Today is Beltane. commonly known as May Day. It is one of the four major celebrations in the ancient Celtic calendars that mark a change of season. Beltane heralds summer. Beltane is a wildl festival of a day, beginning at the break of dawn when maidens rise to roll in the wet grass of early morning and scrub their faces with dewdrops scraped from leaves in hopes of becoming more sexually attractive. May dew also maintains youthfulness and cures skin ailments
The first bucket drunk from a well on Beltane morning was supposed to be particularly efficacious in granting protection and good health during the coming year. But even those who couldn’t rise in time made sure to visit sometime during the day, praying as they circled sacred springs and holy wells three times sunwise before leaving an offering of coins or strips of rags called clooties, tied to a nearby tree.
May bushes received their share of decoration . Consisting of small flowering bushes or branches, usually hawthorn, rowan or sycamore—decorated with bright flowers, ribbons, painted shells, strips of embroidery. or strings of berries. Each house had a bush and so did every settlement. As ever the Celts relished rivalries and neighborhoods sometimes stole each other’s May bushes much as todays sports teams vie to filch each other’s mascots or trophies. In some places, it was customary to dance around the May Bush and then burn it at the end of the night on the Beltane bonfire fire.
The Celts were cattle men first and foremost. May Day was primarily a religious rite wherein powerful elemental magic in the form of fire and smoke was invoked to protect their beasts. Each family brought their herds with at least the lead cow scrubbed clean, brushed and hung with garlands of yellow flowers. The cows were driven three times around a huge bonfire or made two walk between two fires making sure each animal and family member became successfully smudged at some point in the proceedings as protection against disease and promote fertility.
Bonfires burned all day, topped up continually with dry fuel and damp healing herbs to make sure every person and animal received their blessing from the smoke.
As the day progressed, people visited fairy mounds and stone circles to leave food and milk for the fairy folk. Caudle, warm alcoholic drinks made of breadcrumbs, wine, honey, and saffron, brought to a boil, then thickened with egg yolks, and sprinkled with spice. Women baked oatcakes in the embers. Once cooled, they were broken into bits and offered to the various domestic animals, supernatural entities, sacred locations, children and adults.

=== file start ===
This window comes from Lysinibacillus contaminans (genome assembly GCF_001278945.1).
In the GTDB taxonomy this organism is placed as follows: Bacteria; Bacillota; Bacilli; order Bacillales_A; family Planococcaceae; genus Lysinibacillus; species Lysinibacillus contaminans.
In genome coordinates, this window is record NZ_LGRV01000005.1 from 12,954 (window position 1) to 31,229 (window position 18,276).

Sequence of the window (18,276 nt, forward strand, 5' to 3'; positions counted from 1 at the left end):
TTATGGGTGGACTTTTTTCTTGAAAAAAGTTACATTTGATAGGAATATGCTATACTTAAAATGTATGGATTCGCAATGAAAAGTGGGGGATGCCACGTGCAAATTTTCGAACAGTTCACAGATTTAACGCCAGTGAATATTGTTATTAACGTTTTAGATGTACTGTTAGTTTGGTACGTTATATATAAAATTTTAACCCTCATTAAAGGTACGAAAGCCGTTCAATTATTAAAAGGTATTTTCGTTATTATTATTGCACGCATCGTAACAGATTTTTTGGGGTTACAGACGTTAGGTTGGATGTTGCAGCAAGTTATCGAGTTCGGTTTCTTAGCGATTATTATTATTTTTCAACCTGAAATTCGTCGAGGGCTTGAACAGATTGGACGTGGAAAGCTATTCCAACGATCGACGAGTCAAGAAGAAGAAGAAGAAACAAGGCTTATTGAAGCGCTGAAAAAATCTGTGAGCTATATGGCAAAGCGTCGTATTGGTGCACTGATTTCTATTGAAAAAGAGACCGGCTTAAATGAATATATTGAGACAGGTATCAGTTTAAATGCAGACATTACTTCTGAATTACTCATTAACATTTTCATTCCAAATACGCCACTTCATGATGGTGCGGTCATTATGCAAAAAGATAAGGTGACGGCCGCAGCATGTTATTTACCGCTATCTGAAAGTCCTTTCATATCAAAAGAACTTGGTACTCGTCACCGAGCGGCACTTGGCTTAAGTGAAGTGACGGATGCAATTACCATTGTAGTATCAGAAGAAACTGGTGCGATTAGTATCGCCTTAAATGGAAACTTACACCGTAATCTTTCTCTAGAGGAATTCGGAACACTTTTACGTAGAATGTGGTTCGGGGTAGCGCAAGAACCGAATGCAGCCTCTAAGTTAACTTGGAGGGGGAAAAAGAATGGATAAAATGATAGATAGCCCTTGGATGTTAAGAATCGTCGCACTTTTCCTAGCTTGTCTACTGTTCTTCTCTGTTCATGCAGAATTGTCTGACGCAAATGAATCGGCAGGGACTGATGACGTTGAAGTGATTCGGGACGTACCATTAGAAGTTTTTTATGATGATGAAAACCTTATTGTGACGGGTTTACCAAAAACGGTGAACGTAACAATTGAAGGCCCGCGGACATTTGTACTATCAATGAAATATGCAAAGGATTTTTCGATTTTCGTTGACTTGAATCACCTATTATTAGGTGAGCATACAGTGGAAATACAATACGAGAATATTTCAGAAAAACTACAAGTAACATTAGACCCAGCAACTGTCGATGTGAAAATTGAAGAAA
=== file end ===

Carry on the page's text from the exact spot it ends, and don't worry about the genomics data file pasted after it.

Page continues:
All day the wine and ale flowed the dancing singing, feasting, storytelling and trade continued through the daylight hours. By night time, couples were pairing to steal into the darkness. It was a night of freedom and license when the usual rules of society were temporarily suspended.
I’ve only focused on Celtic traditions here but Germanic Europe has its own particular May Day traditions like the May Pole, that are quite similar and equally fascinating. I’m emphasizing the Celts because I want to include a poem from my Irish Book Sitting on the Hag Seat: A Celtic Knot of Poems, but I couldn’t leave out the May Pole, so it’s here too.
Cathair Crobh Dearg
Cathair Crobh Dearg, The City, is the site of an ancient Irish settlement in County Kerry that sits directly beneath the twin hills known as the Paps of Anu. To this day cattle and people come to The City to perform an ancient ritual in which they circle the sacred well and old stone walls three times, saying prayers for protection and blessing as they go. They are Christian prayers now, of course, but the practice is almost as old as these hills.
The city of the Tuatha Dé
lies cradled within a circle of stone
below the Paps of Anu,
mother god of Celts
as shrouded in mystery
as the mist encircled mountains
named for her breasts.
Today the hills stand stark
outlined upon a pale sky.
Breeze ripples meadow grasses,
sunshine kisses dreaming faces.
This is a thin place, temenos of resurrection
where spirits wander out of body and time
re-enacting ancient rite by rote
climbing the mountainside
building the cairns, lighting Beltane fires.
Farmers still march cattle deosil,
thrice round stacked stone walls
praying for protection.
Drop water from the holy well
in ears and mouth and nose
of eldest cow and youngest.
Make a pilgrimage of penance,
scratch rock on rock,
incise the sign of Christ
on first May mornings
while Blessed Mother
watches from her ledge, beneficent
as that first, oldest Mama.
She asks small tokens-
acorn, blossom, feather…
keeping seasonal rites
respect for sacred sites.
If this is done, we’ll all
be well and prosper.
Wild nights and bawdy days
May moon rides the heaving waves
whales leap to arch and moan
churn the sea to creamy foam
inland forests sway and writhe
tangled limbs all long and lithe
part around a dancing ground
level floor, grassy mound
pierced by pole straight and tall
curtained in a ribbon shawl
crimson, rosy, yellow, blue
every known shade and hue
held by maidens, mothers, crones
husbands, sons, codgers, drones
male, female weaving, mating
life in balance, all relating.